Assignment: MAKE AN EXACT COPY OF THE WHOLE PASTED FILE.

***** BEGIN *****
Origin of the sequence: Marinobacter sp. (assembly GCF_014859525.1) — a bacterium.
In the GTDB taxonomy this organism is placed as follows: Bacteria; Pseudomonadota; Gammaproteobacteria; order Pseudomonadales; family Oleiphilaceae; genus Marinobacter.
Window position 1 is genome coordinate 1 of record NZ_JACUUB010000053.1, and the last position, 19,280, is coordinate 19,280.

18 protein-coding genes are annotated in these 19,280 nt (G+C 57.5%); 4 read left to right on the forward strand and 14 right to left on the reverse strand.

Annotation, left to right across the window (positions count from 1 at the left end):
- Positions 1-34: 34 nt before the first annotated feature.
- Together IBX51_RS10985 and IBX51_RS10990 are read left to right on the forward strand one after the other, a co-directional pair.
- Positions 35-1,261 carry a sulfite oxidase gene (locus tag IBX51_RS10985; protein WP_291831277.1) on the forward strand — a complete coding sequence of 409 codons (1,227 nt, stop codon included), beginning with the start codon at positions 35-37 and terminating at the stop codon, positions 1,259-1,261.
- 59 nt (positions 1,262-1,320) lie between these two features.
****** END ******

Origin of the sequence: Marinobacter sp. (assembly GCF_014859525.1) — a bacterium.
In the GTDB taxonomy this organism is placed as follows: Bacteria; Pseudomonadota; Gammaproteobacteria; order Pseudomonadales; family Oleiphilaceae; genus Marinobacter.
Window position 1 is genome coordinate 1 of record NZ_JACUUB010000053.1, and the last position, 19,280, is coordinate 19,280.

18 protein-coding genes are annotated in these 19,280 nt (G+C 57.5%); 4 read left to right on the forward strand and 14 right to left on the reverse strand.

Annotation, left to right across the window (positions count from 1 at the left end):
- Positions 1-34: 34 nt before the first annotated feature.
- Together IBX51_RS10985 and IBX51_RS10990 are read left to right on the forward strand one after the other, a co-directional pair.
- Positions 35-1,261 carry a sulfite oxidase gene (locus tag IBX51_RS10985; protein WP_291831277.1) on the forward strand — a complete coding sequence of 409 codons (1,227 nt, stop codon included), beginning with the start codon at positions 35-37 and terminating at the stop codon, positions 1,259-1,261.
- 59 nt (positions 1,262-1,320) lie between these two features.